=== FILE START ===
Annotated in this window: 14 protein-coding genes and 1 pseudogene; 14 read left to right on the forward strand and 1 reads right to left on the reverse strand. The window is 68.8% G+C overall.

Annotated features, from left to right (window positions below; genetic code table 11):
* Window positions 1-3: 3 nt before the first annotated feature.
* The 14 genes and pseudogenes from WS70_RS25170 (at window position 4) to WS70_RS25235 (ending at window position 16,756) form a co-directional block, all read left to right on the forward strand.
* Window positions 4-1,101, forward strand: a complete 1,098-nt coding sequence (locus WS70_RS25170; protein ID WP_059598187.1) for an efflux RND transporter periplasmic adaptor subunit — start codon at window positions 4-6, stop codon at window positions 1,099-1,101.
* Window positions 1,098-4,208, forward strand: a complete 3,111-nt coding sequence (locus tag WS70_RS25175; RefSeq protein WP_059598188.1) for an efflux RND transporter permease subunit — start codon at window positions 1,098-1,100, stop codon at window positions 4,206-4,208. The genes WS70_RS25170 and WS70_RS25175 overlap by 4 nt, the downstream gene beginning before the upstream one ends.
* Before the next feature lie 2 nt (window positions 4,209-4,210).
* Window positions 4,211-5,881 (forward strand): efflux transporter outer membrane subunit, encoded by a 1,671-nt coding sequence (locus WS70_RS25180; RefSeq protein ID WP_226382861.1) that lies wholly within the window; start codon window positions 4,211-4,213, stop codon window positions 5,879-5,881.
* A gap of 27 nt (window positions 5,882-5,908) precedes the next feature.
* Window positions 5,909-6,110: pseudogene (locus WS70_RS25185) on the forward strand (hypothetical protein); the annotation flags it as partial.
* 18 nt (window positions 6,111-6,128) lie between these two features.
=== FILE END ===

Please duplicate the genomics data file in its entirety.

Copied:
Annotated in this window: 14 protein-coding genes and 1 pseudogene; 14 read left to right on the forward strand and 1 reads right to left on the reverse strand. The window is 68.8% G+C overall.

Annotated features, from left to right (window positions below; genetic code table 11):
* Window positions 1-3: 3 nt before the first annotated feature.
* The 14 genes and pseudogenes from WS70_RS25170 (at window position 4) to WS70_RS25235 (ending at window position 16,756) form a co-directional block, all read left to right on the forward strand.
* Window positions 4-1,101, forward strand: a complete 1,098-nt coding sequence (locus WS70_RS25170; protein ID WP_059598187.1) for an efflux RND transporter periplasmic adaptor subunit — start codon at window positions 4-6, stop codon at window positions 1,099-1,101.
* Window positions 1,098-4,208, forward strand: a complete 3,111-nt coding sequence (locus tag WS70_RS25175; RefSeq protein WP_059598188.1) for an efflux RND transporter permease subunit — start codon at window positions 1,098-1,100, stop codon at window positions 4,206-4,208. The genes WS70_RS25170 and WS70_RS25175 overlap by 4 nt, the downstream gene beginning before the upstream one ends.
* Before the next feature lie 2 nt (window positions 4,209-4,210).
* Window positions 4,211-5,881 (forward strand): efflux transporter outer membrane subunit, encoded by a 1,671-nt coding sequence (locus WS70_RS25180; RefSeq protein ID WP_226382861.1) that lies wholly within the window; start codon window positions 4,211-4,213, stop codon window positions 5,879-5,881.
* A gap of 27 nt (window positions 5,882-5,908) precedes the next feature.
* Window positions 5,909-6,110: pseudogene (locus WS70_RS25185) on the forward strand (hypothetical protein); the annotation flags it as partial.
* 18 nt (window positions 6,111-6,128) lie between these two features.